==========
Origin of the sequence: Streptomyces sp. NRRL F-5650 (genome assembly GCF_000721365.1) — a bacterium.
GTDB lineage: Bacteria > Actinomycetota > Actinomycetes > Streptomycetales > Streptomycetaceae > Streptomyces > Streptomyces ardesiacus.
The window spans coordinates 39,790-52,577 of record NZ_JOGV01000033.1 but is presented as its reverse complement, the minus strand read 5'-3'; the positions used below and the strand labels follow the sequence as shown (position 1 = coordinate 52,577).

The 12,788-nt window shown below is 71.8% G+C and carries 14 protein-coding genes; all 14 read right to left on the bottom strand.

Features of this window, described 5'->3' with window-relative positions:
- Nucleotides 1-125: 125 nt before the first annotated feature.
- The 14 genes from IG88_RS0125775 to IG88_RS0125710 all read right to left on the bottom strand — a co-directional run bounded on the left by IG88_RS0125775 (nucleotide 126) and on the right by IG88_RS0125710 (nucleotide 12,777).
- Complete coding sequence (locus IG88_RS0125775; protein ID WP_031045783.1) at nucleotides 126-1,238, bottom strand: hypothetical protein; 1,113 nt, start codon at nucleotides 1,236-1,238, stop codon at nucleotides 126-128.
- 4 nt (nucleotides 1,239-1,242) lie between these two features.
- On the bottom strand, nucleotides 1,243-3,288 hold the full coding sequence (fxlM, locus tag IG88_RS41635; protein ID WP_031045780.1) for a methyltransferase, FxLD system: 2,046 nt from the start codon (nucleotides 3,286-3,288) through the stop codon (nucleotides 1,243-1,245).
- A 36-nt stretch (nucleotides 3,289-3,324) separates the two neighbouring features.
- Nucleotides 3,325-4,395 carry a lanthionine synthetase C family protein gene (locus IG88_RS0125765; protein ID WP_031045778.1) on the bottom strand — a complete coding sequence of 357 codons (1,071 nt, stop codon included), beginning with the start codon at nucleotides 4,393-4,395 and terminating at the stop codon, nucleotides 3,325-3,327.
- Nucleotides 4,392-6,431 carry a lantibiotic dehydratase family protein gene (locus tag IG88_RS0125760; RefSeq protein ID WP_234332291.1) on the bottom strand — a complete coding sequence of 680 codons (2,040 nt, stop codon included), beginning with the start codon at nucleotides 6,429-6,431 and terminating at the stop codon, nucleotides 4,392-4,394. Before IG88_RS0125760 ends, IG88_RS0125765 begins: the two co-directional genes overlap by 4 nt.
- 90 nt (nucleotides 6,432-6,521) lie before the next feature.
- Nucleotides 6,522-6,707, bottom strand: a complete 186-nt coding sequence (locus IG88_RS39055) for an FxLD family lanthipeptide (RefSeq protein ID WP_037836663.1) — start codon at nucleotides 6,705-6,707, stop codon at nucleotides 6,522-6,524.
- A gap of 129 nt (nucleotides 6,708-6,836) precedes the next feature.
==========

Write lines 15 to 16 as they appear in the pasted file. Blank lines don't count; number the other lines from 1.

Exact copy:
- Nucleotides 6,522-6,707, bottom strand: a complete 186-nt coding sequence (locus IG88_RS39055) for an FxLD family lanthipeptide (RefSeq protein ID WP_037836663.1) — start codon at nucleotides 6,705-6,707, stop codon at nucleotides 6,522-6,524.
- A gap of 129 nt (nucleotides 6,708-6,836) precedes the next feature.